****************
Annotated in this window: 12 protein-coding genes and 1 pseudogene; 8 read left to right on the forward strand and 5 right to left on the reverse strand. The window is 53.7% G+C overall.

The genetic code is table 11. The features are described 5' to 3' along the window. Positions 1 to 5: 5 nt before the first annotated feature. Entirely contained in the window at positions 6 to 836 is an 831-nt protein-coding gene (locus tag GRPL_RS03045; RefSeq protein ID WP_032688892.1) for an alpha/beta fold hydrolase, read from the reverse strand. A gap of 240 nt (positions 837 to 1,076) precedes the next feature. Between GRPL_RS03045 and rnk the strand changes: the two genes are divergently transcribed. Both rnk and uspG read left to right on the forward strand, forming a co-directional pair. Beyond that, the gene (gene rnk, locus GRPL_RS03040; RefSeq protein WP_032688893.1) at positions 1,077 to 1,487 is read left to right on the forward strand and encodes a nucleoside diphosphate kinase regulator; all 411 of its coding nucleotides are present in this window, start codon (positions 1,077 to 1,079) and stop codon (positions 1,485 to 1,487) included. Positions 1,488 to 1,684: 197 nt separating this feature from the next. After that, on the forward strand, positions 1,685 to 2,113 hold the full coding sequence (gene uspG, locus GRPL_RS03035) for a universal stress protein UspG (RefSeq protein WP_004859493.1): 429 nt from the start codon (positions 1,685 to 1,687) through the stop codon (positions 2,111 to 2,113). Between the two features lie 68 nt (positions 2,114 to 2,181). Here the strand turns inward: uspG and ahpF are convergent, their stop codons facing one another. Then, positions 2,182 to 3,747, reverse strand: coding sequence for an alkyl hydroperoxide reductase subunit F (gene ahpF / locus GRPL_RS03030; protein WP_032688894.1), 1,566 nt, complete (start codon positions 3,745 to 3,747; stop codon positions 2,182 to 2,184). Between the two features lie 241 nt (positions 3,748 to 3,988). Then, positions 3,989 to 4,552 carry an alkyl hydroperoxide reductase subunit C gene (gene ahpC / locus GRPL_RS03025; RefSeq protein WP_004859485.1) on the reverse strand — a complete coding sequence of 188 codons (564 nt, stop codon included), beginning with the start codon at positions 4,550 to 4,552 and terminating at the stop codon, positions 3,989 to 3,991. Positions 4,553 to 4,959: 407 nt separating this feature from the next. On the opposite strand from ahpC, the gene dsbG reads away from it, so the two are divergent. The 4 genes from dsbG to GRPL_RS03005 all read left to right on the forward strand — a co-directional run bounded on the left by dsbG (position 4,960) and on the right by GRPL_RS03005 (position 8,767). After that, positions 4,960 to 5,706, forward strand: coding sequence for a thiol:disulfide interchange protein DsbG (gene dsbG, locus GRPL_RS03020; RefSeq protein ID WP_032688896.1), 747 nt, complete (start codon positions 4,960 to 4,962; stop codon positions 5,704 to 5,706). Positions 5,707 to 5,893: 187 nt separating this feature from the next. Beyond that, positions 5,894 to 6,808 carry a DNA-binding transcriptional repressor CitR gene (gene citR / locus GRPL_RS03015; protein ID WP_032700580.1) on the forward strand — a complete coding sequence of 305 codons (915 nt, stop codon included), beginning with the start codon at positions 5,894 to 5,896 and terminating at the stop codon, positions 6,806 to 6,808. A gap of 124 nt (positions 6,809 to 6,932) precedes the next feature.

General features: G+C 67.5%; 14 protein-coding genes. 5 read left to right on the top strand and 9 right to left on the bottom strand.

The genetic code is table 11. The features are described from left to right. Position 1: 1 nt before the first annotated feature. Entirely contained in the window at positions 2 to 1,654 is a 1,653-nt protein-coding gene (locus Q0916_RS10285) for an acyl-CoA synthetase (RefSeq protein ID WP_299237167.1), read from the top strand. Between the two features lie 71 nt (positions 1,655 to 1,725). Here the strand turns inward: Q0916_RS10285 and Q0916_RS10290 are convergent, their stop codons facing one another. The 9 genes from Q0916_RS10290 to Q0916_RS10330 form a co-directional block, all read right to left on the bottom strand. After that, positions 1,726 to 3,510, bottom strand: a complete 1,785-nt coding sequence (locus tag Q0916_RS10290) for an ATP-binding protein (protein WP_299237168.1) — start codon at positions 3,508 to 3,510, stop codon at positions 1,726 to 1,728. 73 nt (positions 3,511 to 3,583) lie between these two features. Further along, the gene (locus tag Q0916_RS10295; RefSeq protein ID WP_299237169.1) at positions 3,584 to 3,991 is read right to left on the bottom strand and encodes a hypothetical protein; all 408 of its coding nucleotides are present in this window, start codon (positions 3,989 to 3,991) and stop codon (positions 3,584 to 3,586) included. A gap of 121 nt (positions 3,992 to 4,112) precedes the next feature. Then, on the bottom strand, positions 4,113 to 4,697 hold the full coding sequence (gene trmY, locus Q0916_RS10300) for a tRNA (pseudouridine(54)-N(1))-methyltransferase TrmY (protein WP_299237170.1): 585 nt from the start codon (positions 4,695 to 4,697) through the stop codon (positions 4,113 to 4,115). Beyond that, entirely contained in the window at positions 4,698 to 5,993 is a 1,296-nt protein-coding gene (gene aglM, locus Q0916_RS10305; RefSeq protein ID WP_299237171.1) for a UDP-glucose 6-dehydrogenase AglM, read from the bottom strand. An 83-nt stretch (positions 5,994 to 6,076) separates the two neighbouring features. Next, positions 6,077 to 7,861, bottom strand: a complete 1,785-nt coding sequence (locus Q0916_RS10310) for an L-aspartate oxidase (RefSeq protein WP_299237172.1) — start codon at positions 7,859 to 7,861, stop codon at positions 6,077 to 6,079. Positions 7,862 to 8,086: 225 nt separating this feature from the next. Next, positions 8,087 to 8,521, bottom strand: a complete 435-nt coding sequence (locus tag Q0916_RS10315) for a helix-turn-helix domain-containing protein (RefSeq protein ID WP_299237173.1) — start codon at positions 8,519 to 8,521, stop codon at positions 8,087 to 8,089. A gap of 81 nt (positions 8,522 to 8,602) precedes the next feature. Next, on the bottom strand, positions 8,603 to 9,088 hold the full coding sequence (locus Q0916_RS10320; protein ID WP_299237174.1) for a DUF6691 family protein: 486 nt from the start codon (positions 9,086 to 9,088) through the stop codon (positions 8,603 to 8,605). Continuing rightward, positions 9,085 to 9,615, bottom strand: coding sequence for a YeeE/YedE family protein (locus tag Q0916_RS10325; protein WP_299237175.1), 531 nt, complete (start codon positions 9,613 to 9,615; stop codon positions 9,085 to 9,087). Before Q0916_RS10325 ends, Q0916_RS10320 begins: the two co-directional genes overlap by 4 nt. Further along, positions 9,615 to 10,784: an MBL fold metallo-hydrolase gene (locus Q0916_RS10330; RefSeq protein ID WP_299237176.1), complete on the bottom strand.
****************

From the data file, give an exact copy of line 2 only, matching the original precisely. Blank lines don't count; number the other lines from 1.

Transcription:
The genetic code is table 11. The features are described 5' to 3' along the window. Positions 1 to 5: 5 nt before the first annotated feature. Entirely contained in the window at positions 6 to 836 is an 831-nt protein-coding gene (locus tag GRPL_RS03045; RefSeq protein ID WP_032688892.1) for an alpha/beta fold hydrolase, read from the reverse strand. A gap of 240 nt (positions 837 to 1,076) precedes the next feature. Between GRPL_RS03045 and rnk the strand changes: the two genes are divergently transcribed. Both rnk and uspG read left to right on the forward strand, forming a co-directional pair. Beyond that, the gene (gene rnk, locus GRPL_RS03040; RefSeq protein WP_032688893.1) at positions 1,077 to 1,487 is read left to right on the forward strand and encodes a nucleoside diphosphate kinase regulator; all 411 of its coding nucleotides are present in this window, start codon (positions 1,077 to 1,079) and stop codon (positions 1,485 to 1,487) included. Positions 1,488 to 1,684: 197 nt separating this feature from the next. After that, on the forward strand, positions 1,685 to 2,113 hold the full coding sequence (gene uspG, locus GRPL_RS03035) for a universal stress protein UspG (RefSeq protein WP_004859493.1): 429 nt from the start codon (positions 1,685 to 1,687) through the stop codon (positions 2,111 to 2,113). Between the two features lie 68 nt (positions 2,114 to 2,181). Here the strand turns inward: uspG and ahpF are convergent, their stop codons facing one another. Then, positions 2,182 to 3,747, reverse strand: coding sequence for an alkyl hydroperoxide reductase subunit F (gene ahpF / locus GRPL_RS03030; protein WP_032688894.1), 1,566 nt, complete (start codon positions 3,745 to 3,747; stop codon positions 2,182 to 2,184). Between the two features lie 241 nt (positions 3,748 to 3,988). Then, positions 3,989 to 4,552 carry an alkyl hydroperoxide reductase subunit C gene (gene ahpC / locus GRPL_RS03025; RefSeq protein WP_004859485.1) on the reverse strand — a complete coding sequence of 188 codons (564 nt, stop codon included), beginning with the start codon at positions 4,550 to 4,552 and terminating at the stop codon, positions 3,989 to 3,991. Positions 4,553 to 4,959: 407 nt separating this feature from the next. On the opposite strand from ahpC, the gene dsbG reads away from it, so the two are divergent. The 4 genes from dsbG to GRPL_RS03005 all read left to right on the forward strand — a co-directional run bounded on the left by dsbG (position 4,960) and on the right by GRPL_RS03005 (position 8,767). After that, positions 4,960 to 5,706, forward strand: coding sequence for a thiol:disulfide interchange protein DsbG (gene dsbG, locus GRPL_RS03020; RefSeq protein ID WP_032688896.1), 747 nt, complete (start codon positions 4,960 to 4,962; stop codon positions 5,704 to 5,706). Positions 5,707 to 5,893: 187 nt separating this feature from the next. Beyond that, positions 5,894 to 6,808 carry a DNA-binding transcriptional repressor CitR gene (gene citR / locus GRPL_RS03015; protein ID WP_032700580.1) on the forward strand — a complete coding sequence of 305 codons (915 nt, stop codon included), beginning with the start codon at positions 5,894 to 5,896 and terminating at the stop codon, positions 6,806 to 6,808. A gap of 124 nt (positions 6,809 to 6,932) precedes the next feature.